Hurricanes can be described as giant heat engines that produce large scale energy. They draw heat from warm ocean air and release it through condensation of water vapor during thunderstorms.
The low pressure centre which the hurricane spins around is known as the ‘eye’, or the ‘eye of the storm’. Sinking air makes this 20 to 30-mile-wide area notoriously calm.
The dangers of hurricanes
The major fear we have on hurricanes is its capability to cause catastrophic damages to not just the coastlines but to several miles inland. Today’s stats show that hurricanes are capable of producing winds exceeding 155 mph (miles per hour).These high winds are so powerful and destructive that they can pull entire buildings, boats and farms out of the ground and relocate them to several miles away from where they were originally found.
Apart from it, hurricanes are also able to create and form heavy storm around the coastal areas that can cause heavy damage due to heavy rainfall. The most destructive results of hurricanes are the floods and flying debris from the extreme winds. It’s the slow moving hurricanes that produce heavy rains especially moving to mountainous regions which results in mudslides and landslides. Nonstop heavy rainfall can also causes flash flooding.
Strong tropical cyclones at sea can cause high winds, heavy rain and large waves that causes shipwrecks and disrupt shipping. Tropical cyclones swirl up water causing cool winds behind.
On land, the heavy winds can cause catastrophic disasters and most of the time even destroys vehicles, bridges, buildings, barns and other outdoor structures. The winds can turn debris into deadly objects in a matter of seconds.
The storm surge in sea levels increases to causes problems due to the tropical cyclone, which are typically the worst effect from land falling. It has been recorded that these effects result in 90% of tropical cyclone deaths. The wide rotation of the land falling tropical cyclones and wind forms tornadoes. Tornadoes can also be produced as a result of eye wall vortex, which can persist until landfall.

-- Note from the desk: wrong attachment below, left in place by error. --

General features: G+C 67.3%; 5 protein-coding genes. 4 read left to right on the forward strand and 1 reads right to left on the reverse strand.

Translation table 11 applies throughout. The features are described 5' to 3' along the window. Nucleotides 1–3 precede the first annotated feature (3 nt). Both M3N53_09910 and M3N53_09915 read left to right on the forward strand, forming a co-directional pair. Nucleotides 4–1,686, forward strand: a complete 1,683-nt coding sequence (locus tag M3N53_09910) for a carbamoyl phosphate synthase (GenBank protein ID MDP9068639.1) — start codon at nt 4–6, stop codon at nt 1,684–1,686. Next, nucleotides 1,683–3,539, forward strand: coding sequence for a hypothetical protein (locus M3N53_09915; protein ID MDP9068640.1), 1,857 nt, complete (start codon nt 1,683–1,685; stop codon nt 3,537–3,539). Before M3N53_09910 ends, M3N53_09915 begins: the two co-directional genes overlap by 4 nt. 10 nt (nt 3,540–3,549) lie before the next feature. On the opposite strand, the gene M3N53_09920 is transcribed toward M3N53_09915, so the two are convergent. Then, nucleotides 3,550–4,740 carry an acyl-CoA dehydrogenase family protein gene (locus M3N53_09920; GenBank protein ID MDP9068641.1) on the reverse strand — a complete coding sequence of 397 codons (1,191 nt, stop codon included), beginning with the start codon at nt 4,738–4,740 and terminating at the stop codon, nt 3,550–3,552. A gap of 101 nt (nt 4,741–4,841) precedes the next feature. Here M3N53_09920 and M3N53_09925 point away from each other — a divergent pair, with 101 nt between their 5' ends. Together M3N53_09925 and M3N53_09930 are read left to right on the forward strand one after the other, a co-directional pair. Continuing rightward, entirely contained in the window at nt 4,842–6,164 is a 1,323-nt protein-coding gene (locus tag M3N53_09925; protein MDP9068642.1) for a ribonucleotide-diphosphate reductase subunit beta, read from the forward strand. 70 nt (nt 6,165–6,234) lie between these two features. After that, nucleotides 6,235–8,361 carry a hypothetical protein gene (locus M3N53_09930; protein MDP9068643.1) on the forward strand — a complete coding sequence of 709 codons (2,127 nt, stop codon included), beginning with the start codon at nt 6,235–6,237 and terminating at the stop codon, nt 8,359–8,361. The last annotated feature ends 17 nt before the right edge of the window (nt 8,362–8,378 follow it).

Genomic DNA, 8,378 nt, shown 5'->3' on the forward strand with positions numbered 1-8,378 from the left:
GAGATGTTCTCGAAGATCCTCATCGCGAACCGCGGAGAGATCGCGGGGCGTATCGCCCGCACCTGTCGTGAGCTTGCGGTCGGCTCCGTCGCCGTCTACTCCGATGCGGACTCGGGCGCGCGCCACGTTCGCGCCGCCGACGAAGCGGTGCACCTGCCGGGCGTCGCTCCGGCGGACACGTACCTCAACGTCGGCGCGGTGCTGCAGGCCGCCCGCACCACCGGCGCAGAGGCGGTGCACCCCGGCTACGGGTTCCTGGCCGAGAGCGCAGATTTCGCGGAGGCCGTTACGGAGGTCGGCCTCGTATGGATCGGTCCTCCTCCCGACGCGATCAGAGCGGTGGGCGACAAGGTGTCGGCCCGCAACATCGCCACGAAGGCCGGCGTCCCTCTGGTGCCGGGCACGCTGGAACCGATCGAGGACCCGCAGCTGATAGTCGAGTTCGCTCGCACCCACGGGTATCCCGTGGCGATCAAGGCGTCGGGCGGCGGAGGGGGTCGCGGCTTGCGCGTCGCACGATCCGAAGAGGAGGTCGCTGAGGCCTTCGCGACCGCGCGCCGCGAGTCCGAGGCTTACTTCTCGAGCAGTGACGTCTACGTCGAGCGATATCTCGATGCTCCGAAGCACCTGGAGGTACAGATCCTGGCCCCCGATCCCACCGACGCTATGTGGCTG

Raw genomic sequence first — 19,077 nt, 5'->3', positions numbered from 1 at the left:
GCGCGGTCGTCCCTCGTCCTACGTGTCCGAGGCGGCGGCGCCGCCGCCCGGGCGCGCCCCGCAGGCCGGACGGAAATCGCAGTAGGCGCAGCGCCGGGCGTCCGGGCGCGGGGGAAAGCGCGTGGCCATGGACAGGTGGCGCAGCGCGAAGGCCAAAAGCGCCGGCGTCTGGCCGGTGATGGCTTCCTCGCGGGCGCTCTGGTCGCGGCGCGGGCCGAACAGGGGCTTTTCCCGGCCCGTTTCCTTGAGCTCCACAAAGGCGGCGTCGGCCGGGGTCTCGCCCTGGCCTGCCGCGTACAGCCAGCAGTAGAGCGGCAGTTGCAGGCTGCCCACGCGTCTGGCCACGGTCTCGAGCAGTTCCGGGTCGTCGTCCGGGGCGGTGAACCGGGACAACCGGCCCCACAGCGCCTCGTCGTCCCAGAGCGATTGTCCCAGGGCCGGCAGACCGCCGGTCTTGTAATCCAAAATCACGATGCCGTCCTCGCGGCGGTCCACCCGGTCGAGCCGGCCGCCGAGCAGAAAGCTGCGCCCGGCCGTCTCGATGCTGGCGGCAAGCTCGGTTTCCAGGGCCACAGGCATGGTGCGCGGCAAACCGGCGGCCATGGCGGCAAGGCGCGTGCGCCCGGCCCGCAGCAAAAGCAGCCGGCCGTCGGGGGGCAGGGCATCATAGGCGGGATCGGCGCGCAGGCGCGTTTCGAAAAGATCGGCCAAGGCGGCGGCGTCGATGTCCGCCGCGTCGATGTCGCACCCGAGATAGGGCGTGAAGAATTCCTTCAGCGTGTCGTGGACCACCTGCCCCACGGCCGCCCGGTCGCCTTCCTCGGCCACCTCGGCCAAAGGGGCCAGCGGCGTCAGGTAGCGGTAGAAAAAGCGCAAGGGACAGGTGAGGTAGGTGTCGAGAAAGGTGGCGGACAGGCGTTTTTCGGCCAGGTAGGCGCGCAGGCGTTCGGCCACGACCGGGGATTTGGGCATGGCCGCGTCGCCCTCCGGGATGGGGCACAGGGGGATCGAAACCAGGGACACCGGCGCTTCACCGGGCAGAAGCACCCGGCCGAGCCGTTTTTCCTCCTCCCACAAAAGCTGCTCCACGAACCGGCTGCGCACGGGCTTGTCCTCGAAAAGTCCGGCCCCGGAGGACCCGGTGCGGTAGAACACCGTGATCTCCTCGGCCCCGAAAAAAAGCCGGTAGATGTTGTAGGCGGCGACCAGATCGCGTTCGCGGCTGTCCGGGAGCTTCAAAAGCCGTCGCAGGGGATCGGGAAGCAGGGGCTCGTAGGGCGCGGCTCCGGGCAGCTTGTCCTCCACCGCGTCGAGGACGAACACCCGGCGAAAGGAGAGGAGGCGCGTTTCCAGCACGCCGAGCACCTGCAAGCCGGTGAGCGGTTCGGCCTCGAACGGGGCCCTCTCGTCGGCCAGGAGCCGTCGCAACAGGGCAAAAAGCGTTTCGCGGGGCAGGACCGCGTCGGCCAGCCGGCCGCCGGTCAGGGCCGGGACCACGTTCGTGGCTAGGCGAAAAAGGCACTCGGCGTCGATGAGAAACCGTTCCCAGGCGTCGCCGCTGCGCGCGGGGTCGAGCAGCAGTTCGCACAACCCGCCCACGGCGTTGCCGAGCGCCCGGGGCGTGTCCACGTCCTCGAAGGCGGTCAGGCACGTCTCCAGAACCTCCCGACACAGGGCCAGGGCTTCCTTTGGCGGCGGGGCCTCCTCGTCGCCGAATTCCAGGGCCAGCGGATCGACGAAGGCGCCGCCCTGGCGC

Over the past two hundred years, these tropical cyclones have been held responsible for causing the deaths of around 1.9 million people worldwide. Large undrained areas had large amounts of water caused by flooding. This results to form infection in many people and contributed to mosquito-borne illnesses. Crowded evacuation shelters increase the risk of disease spreading. Tropical cyclones can had negative effects infrastructure and sometimes they cannot be fixed quickly. This can lead to power cuts, bridge destruction, and can make reconstruction efforts very difficult.
Although cyclones take an enormous toll on human lives and public and personal property, they may have very important effects on the water regimes of locations that they occur in. This is because they transport the very necessary water to drier regions. Tropical cyclones can also play a part in global warming. They help maintain the global heat balance by the warm and damp air being moved to the middle latitudes and Polar Regions. The cyclones also help keep the heat balance maintained by regulating the thermohaline circulation. The hurricanes strong winds and storm surge are usually destructive to human-made structures, but they also affect the water in important fish breeding areas. In fact, it is popular that due to the destruction that the tropical cyclones cause, the local property values increase and will result in development.
Global warming effects on hurricanes
A U.S. Geographical Laboratory has run tests to determine the effects of global warming on hurricanes. Their studies and research conclude that there are high possibilities of extreme and intense hurricanes to occur in the next century since the climate is warmed due to the increase in greenhouse gases in our atmosphere.